The extent of the damage to the Shayrat air base was not entirely clear, but the Syrian warplanes had "done the impossible" in order to continue using it for sorties, the Observatory told Reuters. 

Strikes send strong message, Spicer says

The White House said on Friday that the strikes send a strong signal to the world, but declined to say whether U.S. President Donald Trump would approve additional strikes or actions against the Bashar al-Assad government.

"I think that the president's actions were very decisive last night and were clear about what he thinks needs to get done," White House spokesperson Sean Spicer told reporters at a briefing.

"First and foremost, the president believes the Syrian government, the Assad regime, should at the minimum agree to abide by the agreements they've made not to use chemical weapons. I think that should be a minimum standard set around the world," Spicer said.

Tensions build

Tensions between Russia and the U.S. were further demonstrated by Russia saying it was cutting a hotline intended to prevent midair incidents over Syria.

The end of the hotline, launched in 2015, means that Russian and U.S. planes could fly dangerously close to each other during combat missions, raising the risk of inadvertent or deliberate clashes in the crowded skies over Syria.

Senior U.S. military officials told The Associated Press on Friday that the U.S. and Russia will maintain the hotline. But Russian Defence Ministry spokesman Maj. Gen. Igor Konashenkov said the U.S. was informed that Russia would "suspend its obligations" at midnight ET Saturday.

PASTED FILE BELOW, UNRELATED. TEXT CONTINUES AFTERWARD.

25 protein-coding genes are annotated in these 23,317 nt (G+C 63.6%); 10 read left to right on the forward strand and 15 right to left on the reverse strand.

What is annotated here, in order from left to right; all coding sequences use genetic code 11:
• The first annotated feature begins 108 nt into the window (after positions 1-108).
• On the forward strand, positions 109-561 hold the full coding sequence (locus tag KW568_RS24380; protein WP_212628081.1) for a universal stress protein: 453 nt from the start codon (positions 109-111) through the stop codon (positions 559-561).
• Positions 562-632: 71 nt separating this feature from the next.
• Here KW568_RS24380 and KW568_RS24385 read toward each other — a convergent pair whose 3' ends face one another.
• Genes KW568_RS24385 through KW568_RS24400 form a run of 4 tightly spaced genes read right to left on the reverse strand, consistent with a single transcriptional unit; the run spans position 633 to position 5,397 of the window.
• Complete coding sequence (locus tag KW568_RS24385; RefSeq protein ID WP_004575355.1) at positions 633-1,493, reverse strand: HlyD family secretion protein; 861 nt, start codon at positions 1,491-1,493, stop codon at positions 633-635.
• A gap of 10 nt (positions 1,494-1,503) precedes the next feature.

By freezing the information channel between the two potent militaries, Russia is signalling to Washington that it will tolerate no further strikes on Syrian government facilities.

Was Russia part of chemical attack

Meanwhile, senior military officials say the U.S. is looking into whether Russia participated in Syria's chemical weapons attack earlier this week.

The officials say Russia has failed to control the Syrian government's use of chemical weapons.

They say a drone belonging either to Russia or Syria was seen hovering over the site of the chemical weapons attack Tuesday after it happened. The drone returned late in the day as citizens were going to a nearby hospital for treatment. Shortly afterward, officials say the hospital was bombed.

The officials say they believe the hospital attack may have been an effort to cover up evidence of the attack.

U.S. Secretary of State Rex Tillerson is scheduled to visit Moscow on Wednesday. (Joshua Roberts/Reuters)

Tillerson in Russia next week

U.S. Secretary of State Rex Tillerson is still scheduled to visit Moscow next week, Interfax news agency cited a Russian foreign ministry spokesperson as saying on Friday.

"Let him come [to Moscow] and tell what strange things they did," Maria Zakharova said, according to Interfax.

With files from Reuters